Voice/Vision Holocaust Survivor Oral History Archive

Miriam Biegun - August 10, 1983

Returning to Zhetl

Let's, let's go back to the woods for a second. Um, you were in the woods until nineteen, the end of 1944?


And how, how did that come to an end?

Let's see, uh, uh, the Russians with us, okay? Russian soldiers, you know, they were fighting in um, all around there and they came to our hometown to--this part when the Russians came, the soldiers, and they came, they knew where the partisans are because we had contact with Moscow, so all the German start running to the forest. So when the Germans came running to the forest, we didn't know who was German and who is a soldier because they took off the uniform. So, we didn't know. So lots of Germans, when they were fighting in the forest, they were shooting, so lots of people got killed.

Having survived the war, they got...

So they got killed from the German, they run away to the forest. Now, I remember, we came to farm. He hide us. The farmer hide us because he was scared. Even the war was almost finished, he was scared that the next neighbor was going to tell them. He has three Jewish families here.

Did he hide you?

Yeah. He hide us in the, in uh, in hay, under the hay, you know, cattle, there a couple cows. And they didn't, so when the German runaways, he was scared too, in case a German shouldn't kill them. So, we stayed a couple nights, and then we came, you know, he helped us check, you know, and we came home. But we used to go from little farm to another little farm. In the night, we didn't travel. We were scared in the night to travel because we never know who is on the road.

So you were in this, in this hayloft for a few days?

Yeah. Almost, yeah, like two days, three days. It took us like a week more. More than a week I thi...I suppose. I don't know how long it took us to get back to the town.

When you went back to Zhetl.

Yeah, we went back to Zhetl.

And what happened when you got back?

Let's see. We came back to Zhetl and we followed, you know, about thirty auntie and uncle, and there was more relatives, far relatives, but there was--everybody took care of everybody, you know, so we came back there and here the Russian were already in our hometown. And, they captured a lots of prisoners. Germans, Ukraines, lots of these, but all these soldiers came they captured a lots of them. And they killed a lots. One guy they hanged in the middle of the city. It was at the market. They hanged him with the head down, so it would be for all the people, they worked with the Germans, should remind them what they did to traitors. He hanged like that for a whole week.

For a week. Did they make people come and see him?

I mean, you know, yes because there was, they had a lots of prisoners, so the prisoner had to stay there and watch them because what they did. I mean, they didn't like their own people to work with the Germans, you know.

You said they were killing a lot. Were they what, shooting them?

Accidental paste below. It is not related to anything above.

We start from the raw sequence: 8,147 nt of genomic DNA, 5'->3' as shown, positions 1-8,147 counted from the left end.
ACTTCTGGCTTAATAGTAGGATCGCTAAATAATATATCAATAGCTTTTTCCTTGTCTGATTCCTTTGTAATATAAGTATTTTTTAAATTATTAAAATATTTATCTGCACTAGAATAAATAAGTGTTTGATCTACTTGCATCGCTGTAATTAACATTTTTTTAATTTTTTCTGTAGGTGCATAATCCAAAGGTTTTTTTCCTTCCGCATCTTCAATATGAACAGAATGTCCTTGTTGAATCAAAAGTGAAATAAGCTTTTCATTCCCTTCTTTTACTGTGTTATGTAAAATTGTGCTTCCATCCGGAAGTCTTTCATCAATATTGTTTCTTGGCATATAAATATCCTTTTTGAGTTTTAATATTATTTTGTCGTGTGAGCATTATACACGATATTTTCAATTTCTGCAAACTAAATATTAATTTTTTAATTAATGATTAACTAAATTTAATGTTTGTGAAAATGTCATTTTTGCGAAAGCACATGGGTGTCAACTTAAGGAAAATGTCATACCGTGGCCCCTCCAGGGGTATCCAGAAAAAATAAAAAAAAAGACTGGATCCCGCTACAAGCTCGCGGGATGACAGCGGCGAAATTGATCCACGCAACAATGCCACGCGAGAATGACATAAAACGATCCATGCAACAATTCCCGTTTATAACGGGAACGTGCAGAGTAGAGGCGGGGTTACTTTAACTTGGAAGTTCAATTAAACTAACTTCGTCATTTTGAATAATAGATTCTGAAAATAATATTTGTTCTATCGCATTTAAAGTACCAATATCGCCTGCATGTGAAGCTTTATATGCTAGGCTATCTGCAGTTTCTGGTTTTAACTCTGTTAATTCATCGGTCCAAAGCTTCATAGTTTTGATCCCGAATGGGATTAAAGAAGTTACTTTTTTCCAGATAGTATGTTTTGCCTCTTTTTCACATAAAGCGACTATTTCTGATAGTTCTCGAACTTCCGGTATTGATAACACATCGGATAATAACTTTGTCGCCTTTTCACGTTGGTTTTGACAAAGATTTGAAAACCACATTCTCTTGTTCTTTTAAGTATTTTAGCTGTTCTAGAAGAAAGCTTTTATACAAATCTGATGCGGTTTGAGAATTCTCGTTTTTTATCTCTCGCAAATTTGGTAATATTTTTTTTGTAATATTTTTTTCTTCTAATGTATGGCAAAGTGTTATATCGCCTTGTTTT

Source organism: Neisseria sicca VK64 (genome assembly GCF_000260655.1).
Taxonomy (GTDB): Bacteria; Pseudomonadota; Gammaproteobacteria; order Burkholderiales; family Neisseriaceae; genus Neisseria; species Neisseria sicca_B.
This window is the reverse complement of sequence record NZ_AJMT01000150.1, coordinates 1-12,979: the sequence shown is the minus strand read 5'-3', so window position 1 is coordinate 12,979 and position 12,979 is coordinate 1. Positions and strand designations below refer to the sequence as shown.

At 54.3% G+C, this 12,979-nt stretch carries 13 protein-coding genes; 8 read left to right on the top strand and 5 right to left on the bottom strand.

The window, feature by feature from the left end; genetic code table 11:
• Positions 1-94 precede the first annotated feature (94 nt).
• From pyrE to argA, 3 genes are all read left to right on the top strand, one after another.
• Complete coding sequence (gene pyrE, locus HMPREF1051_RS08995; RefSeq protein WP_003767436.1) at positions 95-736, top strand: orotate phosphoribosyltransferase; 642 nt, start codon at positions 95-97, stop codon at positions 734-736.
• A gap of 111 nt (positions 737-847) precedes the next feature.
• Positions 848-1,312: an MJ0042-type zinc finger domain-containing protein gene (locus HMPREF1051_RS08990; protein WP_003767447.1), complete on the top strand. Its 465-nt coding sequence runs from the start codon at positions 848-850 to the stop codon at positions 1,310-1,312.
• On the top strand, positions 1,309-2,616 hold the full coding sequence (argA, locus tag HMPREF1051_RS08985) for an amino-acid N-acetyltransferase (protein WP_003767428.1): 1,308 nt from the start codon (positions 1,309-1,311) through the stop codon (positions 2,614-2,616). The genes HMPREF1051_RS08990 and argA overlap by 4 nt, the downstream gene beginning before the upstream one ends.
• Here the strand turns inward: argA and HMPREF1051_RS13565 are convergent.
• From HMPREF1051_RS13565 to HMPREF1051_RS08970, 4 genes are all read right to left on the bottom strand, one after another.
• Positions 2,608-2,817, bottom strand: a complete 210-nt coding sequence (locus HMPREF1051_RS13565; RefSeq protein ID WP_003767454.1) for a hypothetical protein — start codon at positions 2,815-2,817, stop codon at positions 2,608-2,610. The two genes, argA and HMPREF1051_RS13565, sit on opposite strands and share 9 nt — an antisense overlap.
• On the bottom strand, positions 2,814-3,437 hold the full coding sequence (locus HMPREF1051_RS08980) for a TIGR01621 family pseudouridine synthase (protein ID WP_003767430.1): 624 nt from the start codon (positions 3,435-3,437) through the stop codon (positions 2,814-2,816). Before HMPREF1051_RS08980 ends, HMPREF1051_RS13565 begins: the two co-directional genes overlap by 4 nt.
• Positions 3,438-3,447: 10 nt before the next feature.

So there weren't trials, and they would just shoot.

Sometimes yes, sometimes no. I don't blame them. I tell you the truth. Less prisoners held here then.

When the Russians came um, you were seven years old, and did they help the children out or uh, offer food, clothes?

Uh, they didn't have too much themselves, but everybody came back to the, you know, houses, the houses there was good--in good shape. People moved here. Doesn't matter if it's belong to you or not, you know, people shared, plus bombing and all, so not all the houses were good. And then the farmers, as much as they could, they brought us food. Clothing, food. Like one lady brought mine fathers a suit, it didn't fit nobody, but she had him suit, so she brought him suit, so maybe somebody could make something for mine brother. You know, little things.

Do, do you remember anything about how you felt coming back home after three years?

I came home, and I didn't know what's going on, okay. I spoke Yiddish. Then I spoke Russian too because in the woods--forest from the partisans, you had to learn Russian. So little children, you know, pick up languages very fast. I had a next door neighbor, Russian, so I spoke to her, Russian. I didn't know what's going on, and I know that some time auntie and uncle, no question asked, that's the way it's supposed to be, I suppose.

You didn't go back to the same house, did you?

Not to mine house. Mine parents' house, there was um, you find all the time, I suppose the German were there, it was like a, how you say it, a Stab. You know, uh...


A headquarters. So in our house, we couldn't. The Russian took it over because they find all kinds of secret papers and stuff like that. And most of the people, they came, we tried to stick together, close. Like middle of town. Our house was a little bit out of town. You know, it's like in the middle of the city.

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